Yet, despite all that has been done through many thousands of years, entire nations lie in rebellion and darkness; millions know not his mercy; the blessed Father needs our help; and what a privilege it is to help God himself by giving toward the realization of the Creator’s plans.


It was to this that Paul appealed in 2 Corinthians 9:15, below, “Thanks be to God for his unspeakable gift.”

Christ redeemed people; and it is a strangely perverse and hardened heart that cannot find in this unspeakable truth the key that will unlock the springs of liberality.

Illustration: At a slave-auction long ago, the tears of a slave-girl arrested the attention of a traveler, her obvious agony being so unlike the indifference of the rest who were being sold. He paid a great price for her redemption, yet no joy came to her face when told that she was free.

She had been born a slave and did not know what it meant; but at last, when the traveler was ready to depart, and as he told her what she must do after he was gone, it finally dawned in her heart what had happened; and, with her first breath, she said, “I will follow him! I will serve him all the days of my life!” Despite every reason against it, that is exactly what she did.

Ever afterward, when her unselfish service drew the remarks of people who noticed it, she had only one word of response: “He redeemed me; he redeemed me!”

Should it be any different for us who have been redeemed with the precious blood of Christ?

May that attitude perish which views participation in the body of Christ as merely a kind of insurance against all of the hereafter, for which a premium, the lowest possible, is paid.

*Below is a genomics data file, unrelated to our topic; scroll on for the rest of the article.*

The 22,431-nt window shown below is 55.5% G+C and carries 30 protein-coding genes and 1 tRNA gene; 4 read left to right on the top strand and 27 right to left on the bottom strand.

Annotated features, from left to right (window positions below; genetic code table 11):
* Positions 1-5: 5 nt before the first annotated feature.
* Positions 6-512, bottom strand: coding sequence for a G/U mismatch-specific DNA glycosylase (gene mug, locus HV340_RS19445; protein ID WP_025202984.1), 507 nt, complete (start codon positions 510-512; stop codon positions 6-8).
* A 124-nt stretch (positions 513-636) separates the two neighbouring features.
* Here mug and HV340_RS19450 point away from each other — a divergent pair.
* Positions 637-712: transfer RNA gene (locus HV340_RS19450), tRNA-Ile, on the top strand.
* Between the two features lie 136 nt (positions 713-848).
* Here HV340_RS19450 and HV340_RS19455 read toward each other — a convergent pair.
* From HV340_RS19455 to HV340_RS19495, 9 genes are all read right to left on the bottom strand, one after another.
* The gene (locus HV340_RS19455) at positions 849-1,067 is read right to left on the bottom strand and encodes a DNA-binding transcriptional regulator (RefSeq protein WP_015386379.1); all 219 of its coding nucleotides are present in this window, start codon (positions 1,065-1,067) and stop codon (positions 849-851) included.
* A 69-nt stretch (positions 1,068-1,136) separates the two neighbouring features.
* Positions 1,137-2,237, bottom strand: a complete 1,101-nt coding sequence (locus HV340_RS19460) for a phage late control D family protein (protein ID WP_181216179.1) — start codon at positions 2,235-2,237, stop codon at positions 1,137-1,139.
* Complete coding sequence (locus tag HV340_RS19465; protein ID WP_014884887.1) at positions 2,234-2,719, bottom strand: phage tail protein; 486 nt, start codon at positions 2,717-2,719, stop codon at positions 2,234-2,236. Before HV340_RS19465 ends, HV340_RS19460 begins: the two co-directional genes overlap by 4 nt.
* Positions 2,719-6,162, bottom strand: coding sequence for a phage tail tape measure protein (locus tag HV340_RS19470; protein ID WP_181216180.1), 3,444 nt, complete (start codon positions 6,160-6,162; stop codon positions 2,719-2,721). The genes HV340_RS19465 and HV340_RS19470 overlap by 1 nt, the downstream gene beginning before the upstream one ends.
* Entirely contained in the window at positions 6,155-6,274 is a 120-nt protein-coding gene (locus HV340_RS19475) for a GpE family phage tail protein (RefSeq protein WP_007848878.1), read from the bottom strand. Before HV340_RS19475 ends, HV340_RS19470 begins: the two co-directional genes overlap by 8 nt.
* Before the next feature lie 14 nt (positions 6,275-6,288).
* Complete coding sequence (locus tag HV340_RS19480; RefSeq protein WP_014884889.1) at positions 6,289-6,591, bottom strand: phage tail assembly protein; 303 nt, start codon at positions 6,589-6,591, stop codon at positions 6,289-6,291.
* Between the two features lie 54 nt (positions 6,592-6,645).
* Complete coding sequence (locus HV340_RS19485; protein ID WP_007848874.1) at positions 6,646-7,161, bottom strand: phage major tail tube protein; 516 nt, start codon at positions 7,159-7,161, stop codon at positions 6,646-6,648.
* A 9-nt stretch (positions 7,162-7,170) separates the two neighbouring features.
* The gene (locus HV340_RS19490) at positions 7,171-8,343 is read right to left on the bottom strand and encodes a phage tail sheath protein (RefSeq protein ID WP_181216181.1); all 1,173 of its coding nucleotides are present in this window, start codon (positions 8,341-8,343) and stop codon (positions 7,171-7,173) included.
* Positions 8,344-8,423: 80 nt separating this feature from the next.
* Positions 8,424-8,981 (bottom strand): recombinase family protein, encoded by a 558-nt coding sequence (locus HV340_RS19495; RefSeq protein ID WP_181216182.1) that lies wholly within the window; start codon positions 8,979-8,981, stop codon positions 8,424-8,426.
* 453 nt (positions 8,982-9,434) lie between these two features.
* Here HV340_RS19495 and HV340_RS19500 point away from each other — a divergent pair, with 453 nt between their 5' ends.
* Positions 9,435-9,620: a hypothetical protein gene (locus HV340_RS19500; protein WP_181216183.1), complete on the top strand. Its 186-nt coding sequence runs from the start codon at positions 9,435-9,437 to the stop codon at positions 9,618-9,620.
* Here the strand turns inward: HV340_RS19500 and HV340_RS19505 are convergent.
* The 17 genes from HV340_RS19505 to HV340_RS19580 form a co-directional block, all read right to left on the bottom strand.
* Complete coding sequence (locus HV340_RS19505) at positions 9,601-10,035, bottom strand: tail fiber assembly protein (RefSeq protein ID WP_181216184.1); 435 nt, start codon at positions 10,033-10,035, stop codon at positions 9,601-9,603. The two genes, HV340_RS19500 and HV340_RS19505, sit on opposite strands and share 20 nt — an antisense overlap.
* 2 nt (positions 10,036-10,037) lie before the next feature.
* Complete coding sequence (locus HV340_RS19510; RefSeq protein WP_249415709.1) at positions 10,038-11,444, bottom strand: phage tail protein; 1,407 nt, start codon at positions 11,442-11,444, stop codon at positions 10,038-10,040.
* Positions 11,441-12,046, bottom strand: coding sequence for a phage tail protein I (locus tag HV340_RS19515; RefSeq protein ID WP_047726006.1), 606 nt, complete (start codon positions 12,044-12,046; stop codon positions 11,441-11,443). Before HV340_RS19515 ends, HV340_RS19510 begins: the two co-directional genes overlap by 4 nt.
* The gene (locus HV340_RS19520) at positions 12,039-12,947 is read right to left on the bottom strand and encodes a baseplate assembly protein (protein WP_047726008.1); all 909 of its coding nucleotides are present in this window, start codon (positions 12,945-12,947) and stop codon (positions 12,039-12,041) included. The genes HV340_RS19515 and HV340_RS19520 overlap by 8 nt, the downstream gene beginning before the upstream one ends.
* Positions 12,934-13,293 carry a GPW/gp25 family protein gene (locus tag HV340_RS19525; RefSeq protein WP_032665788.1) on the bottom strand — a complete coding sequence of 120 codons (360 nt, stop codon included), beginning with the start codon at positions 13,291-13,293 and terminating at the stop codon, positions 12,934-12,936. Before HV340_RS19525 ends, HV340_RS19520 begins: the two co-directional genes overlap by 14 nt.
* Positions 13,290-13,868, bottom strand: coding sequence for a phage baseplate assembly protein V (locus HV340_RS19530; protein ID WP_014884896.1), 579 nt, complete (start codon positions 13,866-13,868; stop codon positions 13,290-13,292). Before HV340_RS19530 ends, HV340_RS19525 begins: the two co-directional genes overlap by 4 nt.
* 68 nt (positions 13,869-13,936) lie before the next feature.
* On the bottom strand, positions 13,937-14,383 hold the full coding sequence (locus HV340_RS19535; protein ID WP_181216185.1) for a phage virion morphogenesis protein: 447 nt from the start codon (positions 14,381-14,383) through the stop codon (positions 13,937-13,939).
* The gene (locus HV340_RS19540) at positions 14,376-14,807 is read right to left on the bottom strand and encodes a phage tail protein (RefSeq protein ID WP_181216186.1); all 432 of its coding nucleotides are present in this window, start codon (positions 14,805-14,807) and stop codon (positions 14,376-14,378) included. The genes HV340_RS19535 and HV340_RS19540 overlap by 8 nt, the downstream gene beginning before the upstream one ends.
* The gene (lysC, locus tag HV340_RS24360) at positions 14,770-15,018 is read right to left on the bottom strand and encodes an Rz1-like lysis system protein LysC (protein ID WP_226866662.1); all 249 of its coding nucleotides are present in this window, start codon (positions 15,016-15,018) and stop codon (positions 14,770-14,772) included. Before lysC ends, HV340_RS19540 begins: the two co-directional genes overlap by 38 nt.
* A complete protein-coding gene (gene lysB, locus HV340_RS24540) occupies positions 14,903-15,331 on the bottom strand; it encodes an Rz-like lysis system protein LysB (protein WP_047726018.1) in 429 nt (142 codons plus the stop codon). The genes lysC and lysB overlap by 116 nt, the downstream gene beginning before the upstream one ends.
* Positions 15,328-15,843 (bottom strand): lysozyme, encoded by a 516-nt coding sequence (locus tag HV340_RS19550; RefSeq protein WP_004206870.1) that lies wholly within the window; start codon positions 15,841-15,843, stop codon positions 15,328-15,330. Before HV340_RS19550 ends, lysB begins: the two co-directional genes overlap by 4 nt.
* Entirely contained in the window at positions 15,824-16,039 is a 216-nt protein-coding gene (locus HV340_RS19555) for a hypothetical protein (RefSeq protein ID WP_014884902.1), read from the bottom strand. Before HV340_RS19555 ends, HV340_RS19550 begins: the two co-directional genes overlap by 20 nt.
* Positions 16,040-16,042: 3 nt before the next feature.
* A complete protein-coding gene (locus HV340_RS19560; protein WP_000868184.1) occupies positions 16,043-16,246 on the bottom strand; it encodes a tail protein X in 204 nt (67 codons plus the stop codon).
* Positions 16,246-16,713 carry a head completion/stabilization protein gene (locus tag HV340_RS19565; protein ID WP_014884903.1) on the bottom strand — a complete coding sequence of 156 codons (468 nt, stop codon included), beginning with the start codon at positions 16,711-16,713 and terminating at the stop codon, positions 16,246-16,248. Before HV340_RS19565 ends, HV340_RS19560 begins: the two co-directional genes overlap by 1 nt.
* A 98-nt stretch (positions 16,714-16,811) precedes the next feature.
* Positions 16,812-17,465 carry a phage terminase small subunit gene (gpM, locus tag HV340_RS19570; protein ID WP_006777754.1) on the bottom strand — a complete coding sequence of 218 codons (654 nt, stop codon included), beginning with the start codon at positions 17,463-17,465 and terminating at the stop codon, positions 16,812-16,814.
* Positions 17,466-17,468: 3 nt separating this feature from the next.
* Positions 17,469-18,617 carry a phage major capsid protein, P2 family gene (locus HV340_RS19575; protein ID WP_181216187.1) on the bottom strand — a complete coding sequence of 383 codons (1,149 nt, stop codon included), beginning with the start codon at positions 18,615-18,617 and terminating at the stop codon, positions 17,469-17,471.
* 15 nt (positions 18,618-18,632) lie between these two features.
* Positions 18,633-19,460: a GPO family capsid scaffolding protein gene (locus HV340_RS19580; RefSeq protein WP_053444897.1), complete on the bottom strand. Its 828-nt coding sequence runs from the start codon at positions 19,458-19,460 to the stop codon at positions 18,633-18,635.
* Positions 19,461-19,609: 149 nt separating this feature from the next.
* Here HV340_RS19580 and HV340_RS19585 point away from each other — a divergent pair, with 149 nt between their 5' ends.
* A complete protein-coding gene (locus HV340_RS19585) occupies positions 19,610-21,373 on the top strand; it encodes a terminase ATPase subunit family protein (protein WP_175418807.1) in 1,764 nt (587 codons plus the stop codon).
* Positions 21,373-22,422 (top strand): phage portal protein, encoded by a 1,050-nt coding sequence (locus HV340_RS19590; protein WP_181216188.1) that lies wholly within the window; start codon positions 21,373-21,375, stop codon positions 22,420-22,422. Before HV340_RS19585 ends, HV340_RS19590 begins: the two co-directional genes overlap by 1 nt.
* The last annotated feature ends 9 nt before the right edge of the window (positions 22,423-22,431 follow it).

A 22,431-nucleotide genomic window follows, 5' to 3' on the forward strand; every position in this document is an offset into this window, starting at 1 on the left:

May we serve Jesus Christ as sinners bought with blood should serve him; and, when people notice the joy of our service, our pure happiness, and our free and liberal giving, let the answer ring out, “He redeemed me!”


The church is truly the bride of Christ (Revelation 21:9), the spiritual body of the Redeemer himself (Ephesians 1:22,23); and what is done to the church is done to Christ.

Any man who would spend his money more lavishly upon himself alone, neglecting to provide the barest necessities for his wife, boasting all the while of how he loved her, would deserve the reputation of a criminal hypocrite.

So also does the man who spends all that he can get his hands upon for his own selfish indulgements and then casts some trifling gift into the treasury of the Lord.

How beautiful was Jesus’ entrusting the care of his beloved mother to the apostle John; but the care of his bride the church has been entrusted to us!

The needs of the church the body of Christ are a basic motivation for giving that is truly Christian.


There are four thousand millions of reasons why people should give liberally to God’s work.

All of the sin, pain and sorrow; all of the defeat, doubt and despair; and all of the sad groanings of miserable humanity are reasons why people should give.

Let people give so that broken hearts can be healed by the love of Jesus and quickened with the gospel of salvation. Unloose the strings, therefore, not of the purse, but of the heart.

When Jesus saw the multitudes, “He had compassion on them.” That same compassion inspires the Christian giver.


Back in 2 Corinthians 8:14, Paul warned the Corinthians that there could come a time when their “want” might require the generous help of others; and every Christian should take this possibility seriously.

At some future time, the Christian may find himself in the agony of doubt, or of some blinding sorrow; and, if such should come to pass, it will be the church that helps him to ride out the period of distress.

Then, may those who are able to do so build the sacred walls of the church a little higher by their faithfulness and liberality.

Illustration: A funeral for a ragged old man who sought refuge from bitter weather in an old wagon yard one dark night and died of neglect before day dawned.

It turned out that he had once been prosperous and a nominal Christian who gave nothing to the church IN THAT VERY CITY.

In his hour of need, a false pride refused to utter the plea that would have saved his life; and his neglect of the church became at last the neglect of himself.